There are several uses for this word all are out of date during the time of Trek.

The First HackersEdit

The term hacker was first used to describe computer enthusiasts at the start of the Digital Age during the 20th century. It was a development of the kind of attitude that built radios sets or ground their own telescope mirrors before computers were common.

The First DefinitionEdit

Hacker was originally meant to describe someone who experimented with, was knowledgeable of, and could do things with computers. Programmers, engineers and people who did these things learning as they went, all were described as "Hackers" in he original computer enthusiast subculture. This sub-culture was active from roughly 1960 and 1995.

The Second DefinitionEdit

This is the more popularly known and used definition. It refers to a person who can use programming and technical acumen to gain unauthorized access to computers, usually secure systems like banks, military, government or other computers with high value content. Sometimes with criminal intent, sometimes "for the lutz".


Active during the "Second Hacker Age" in the 21st Century. Typically these criminals did damage engaging in spiteful and destructive behaviors. They generally making unpleasant messes for others to fix. They were also romanticized by fiction into rebels and anarchists resisting an oppressive order.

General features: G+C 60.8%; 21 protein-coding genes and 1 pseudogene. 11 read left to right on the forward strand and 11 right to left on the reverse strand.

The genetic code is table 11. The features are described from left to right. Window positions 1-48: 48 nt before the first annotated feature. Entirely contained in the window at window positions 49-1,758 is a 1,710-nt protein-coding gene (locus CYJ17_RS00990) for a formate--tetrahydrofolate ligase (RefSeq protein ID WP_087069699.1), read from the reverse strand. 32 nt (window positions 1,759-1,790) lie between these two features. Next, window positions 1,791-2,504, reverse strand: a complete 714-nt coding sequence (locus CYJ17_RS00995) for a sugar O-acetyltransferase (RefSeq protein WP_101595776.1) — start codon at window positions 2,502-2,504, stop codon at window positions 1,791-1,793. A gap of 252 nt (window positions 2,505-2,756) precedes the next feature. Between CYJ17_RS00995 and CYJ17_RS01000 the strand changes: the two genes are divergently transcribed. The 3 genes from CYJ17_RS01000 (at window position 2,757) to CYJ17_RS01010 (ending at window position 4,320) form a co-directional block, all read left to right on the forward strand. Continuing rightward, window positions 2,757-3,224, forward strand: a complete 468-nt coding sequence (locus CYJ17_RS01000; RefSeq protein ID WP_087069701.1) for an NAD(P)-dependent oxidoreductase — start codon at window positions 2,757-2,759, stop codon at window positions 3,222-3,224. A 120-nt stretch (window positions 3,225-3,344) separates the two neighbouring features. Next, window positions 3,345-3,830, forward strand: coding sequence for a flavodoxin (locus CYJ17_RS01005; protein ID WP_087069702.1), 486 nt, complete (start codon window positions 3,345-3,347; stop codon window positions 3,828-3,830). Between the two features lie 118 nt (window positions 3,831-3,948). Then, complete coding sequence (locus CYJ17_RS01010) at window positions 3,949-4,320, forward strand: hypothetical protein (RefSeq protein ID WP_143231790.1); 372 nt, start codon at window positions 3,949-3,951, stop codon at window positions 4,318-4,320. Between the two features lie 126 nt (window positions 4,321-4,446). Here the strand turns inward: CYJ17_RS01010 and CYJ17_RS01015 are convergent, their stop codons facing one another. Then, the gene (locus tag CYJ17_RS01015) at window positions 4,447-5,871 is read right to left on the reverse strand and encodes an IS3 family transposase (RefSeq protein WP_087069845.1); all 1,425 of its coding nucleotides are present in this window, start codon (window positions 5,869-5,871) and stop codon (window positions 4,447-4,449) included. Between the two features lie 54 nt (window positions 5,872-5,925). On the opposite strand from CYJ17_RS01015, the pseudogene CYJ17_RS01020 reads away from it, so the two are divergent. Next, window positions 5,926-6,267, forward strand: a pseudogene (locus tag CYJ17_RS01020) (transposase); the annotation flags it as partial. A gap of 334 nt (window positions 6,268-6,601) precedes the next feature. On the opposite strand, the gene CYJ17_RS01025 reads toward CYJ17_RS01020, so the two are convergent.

During the 21st century, hackers, console cowboys, slicers, and deckers became popular romantic figures, even though in reality they were largely thieves and con-men. Success in the field meant either making a "Big Score", that is, stealing a large fortune (so you could retire), writing a successful program or getting hired to do corporate programming and computer security.

In a few cases, hackers were at the center of adventurous and easily romanticized capers, and the resulting fiction romanticized the field even more.

Modern DayEdit

In the modern day, many field engineers take inspiration from the romanticized image of the 20th and 21st century hackers. They share a similar fearless tendency to push technology way past its official limits.

It is not often mentioned, but much of Starfleet's software and equipment for talking to and understanding alien computers descends from software and techniques pioneered by the late hackers.

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